It could have been worse, we all reasoned; no one had a medical emergency. With hundreds of thousands of conferences taking place in the US every year, perhaps it was Mark’s turn for bad luck. But the disaster could have been prevented, and Mark knew that. He just knew it in hindsight, and he hoped the conference hadn’t marked his career before it was too late. “Next time,” he said, “if there is one.” We all agreed we hoped there was.
Events-planning is a highly competitive arena, but so are countless other fields, and we’re all trying to avoid mistakes that could damage our careers. As the group I was leading reassessed what Mark could have done to prevent his meeting catastrophe, I introduced a fail-safe method for avoiding disasters. This Failure-Proofing exercise can help ensure a major endeavor’s success. The strategy is based in neuroscience, and tackles the cognitive biases that bring down your efforts. Here are the steps in a nutshell:
1. Envision the disaster.
To avoid disaster you have to accept it could happen. You and, ideally, your team should imagine what that disaster would look like, and what went wrong.
2. List all the reasons that disaster happened.
Next, brainstorm all the reasons that project failed. Include reasons that could be seen as rude or politically problematic — those are often the ones we don’t talk about but should have. In Mark’s case, he didn’t want to seem disrespectful to the well-know keynote speaker, so he didn’t discuss an understudy. This is an exercise, so nothing has happened yet. Use that as license to call for complete honesty, but have the team share their reasons anonymously — use a Google Forms survey, for instance. You need to tackle the sensitive issues.
3. Discuss, assess, and find solutions.
As a team, discuss the reasons everyone gave. Decide which should be addressed, based on an assessment of their likelihood and their impact. Then brainstorm ways you could address these problems as they happen.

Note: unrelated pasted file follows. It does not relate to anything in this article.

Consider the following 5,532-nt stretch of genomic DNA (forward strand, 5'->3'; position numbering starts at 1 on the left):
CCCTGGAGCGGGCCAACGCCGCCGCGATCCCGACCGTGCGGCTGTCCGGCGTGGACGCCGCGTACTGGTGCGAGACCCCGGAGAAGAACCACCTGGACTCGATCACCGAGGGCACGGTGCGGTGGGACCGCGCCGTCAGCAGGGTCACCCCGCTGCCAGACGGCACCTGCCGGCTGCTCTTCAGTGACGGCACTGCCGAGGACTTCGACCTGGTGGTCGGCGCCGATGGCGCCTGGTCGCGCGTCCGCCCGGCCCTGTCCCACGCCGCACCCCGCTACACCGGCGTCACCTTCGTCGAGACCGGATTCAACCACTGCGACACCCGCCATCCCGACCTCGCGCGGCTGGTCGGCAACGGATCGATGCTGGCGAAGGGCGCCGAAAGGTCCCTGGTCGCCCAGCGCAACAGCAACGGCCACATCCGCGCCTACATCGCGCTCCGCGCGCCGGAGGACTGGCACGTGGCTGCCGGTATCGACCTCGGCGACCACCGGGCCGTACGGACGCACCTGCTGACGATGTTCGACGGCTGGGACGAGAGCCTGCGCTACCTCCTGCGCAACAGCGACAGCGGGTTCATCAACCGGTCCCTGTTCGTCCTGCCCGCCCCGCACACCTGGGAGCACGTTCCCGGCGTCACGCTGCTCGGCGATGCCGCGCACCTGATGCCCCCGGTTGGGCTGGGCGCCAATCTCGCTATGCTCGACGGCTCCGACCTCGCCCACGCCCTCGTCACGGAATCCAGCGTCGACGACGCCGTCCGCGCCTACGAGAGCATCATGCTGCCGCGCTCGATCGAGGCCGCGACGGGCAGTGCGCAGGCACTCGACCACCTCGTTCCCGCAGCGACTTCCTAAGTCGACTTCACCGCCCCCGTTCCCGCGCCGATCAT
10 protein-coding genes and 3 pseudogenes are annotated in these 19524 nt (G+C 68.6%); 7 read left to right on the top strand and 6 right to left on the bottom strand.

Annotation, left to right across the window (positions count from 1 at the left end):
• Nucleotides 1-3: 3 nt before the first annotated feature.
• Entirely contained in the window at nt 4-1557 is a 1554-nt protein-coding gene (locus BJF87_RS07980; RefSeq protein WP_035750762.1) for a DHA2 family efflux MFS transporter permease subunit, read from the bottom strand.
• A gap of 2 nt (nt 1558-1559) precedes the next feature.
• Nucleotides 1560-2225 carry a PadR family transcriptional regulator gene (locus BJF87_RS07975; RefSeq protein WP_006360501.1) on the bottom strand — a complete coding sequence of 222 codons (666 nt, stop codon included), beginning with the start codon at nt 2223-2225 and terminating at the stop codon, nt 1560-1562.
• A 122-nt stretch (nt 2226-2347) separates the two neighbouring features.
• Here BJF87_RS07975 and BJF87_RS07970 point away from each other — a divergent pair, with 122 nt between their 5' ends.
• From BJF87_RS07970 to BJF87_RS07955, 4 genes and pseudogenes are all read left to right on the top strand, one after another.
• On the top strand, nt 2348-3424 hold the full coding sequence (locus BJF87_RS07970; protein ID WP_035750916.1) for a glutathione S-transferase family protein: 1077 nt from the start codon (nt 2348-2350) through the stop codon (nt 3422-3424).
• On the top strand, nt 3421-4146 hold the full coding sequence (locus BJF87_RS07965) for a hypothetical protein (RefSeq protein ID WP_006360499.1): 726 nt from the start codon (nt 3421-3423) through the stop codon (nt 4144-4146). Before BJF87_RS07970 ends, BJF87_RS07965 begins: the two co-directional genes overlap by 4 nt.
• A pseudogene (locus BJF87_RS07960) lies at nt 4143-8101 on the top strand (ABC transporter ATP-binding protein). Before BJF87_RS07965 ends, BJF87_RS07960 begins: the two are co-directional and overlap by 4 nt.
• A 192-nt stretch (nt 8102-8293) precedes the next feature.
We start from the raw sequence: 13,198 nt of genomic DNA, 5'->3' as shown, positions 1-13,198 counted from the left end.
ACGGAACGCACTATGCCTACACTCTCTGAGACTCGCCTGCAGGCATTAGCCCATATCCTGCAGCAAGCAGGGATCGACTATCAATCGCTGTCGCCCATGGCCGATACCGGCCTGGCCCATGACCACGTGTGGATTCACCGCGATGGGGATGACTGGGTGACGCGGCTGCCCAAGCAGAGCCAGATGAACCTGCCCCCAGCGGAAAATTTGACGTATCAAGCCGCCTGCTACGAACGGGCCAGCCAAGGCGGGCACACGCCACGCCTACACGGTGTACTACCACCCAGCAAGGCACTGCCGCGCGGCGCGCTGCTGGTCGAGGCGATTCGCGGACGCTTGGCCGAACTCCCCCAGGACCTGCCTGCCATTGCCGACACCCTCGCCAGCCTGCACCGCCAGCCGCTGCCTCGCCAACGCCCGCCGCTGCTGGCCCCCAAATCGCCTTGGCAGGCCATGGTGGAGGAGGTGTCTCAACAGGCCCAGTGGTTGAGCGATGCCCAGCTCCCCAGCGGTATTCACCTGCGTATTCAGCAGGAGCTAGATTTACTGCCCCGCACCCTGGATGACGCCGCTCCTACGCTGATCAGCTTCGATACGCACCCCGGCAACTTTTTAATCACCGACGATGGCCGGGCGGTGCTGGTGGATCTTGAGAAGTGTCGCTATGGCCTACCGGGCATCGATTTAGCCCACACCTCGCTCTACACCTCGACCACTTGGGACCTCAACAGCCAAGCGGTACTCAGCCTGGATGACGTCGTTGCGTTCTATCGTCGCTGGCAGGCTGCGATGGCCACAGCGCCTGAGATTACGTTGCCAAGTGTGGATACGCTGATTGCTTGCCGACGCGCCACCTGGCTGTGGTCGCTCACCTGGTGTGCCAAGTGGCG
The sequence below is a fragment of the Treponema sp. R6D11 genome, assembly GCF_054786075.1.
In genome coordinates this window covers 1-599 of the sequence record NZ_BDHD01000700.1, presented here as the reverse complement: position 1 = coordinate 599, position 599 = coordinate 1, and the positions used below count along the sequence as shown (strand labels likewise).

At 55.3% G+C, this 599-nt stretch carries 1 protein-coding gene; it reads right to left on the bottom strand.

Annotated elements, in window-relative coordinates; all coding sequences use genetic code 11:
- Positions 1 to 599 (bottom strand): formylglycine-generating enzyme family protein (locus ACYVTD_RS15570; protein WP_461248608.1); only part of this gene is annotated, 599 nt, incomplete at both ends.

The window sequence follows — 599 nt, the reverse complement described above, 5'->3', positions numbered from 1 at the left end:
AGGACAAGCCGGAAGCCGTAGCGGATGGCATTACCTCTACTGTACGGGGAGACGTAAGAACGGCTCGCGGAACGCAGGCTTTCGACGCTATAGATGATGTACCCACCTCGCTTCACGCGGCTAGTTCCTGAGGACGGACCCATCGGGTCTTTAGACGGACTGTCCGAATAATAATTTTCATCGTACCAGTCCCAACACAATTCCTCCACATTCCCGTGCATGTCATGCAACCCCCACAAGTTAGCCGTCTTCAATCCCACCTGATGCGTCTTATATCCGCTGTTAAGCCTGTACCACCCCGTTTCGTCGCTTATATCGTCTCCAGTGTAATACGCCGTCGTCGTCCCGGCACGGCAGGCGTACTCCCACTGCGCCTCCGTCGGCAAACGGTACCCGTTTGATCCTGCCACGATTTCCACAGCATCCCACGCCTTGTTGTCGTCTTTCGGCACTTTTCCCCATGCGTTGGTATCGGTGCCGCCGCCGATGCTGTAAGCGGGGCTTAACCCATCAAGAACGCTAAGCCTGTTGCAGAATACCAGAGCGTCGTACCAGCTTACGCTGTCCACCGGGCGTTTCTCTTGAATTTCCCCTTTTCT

4. Revise the project plan.
With this new knowledge in hand, integrate the new ideas into your project plans.
This whole exercise can be done in retrospect, as well. When Mark ran the exercise, he realized how he and his team could have prevented countless mishaps. They could have offered multiple registration options — from traditional to new — to fit the diverse needs of the membership. They could have checked if the venue was running too many conferences at once and move theirs. They could have lined up a backup keynote speaker by establishing a shortlist, and vetting speakers with breakout slots for the next year.
But here’s the fun part: the last phase of Failure-Proofing is about maximizing your success. Now, imagine the project was a success and run the exercise in the positive. Brainstorm all the reasons it was a success — and use that information to revise your plans so it will be. Defeating cognitive biases such as the normalcy bias and the false consensus effect is key to undoing disasters before they happen. Next time, you won’t need to do it in hindsight.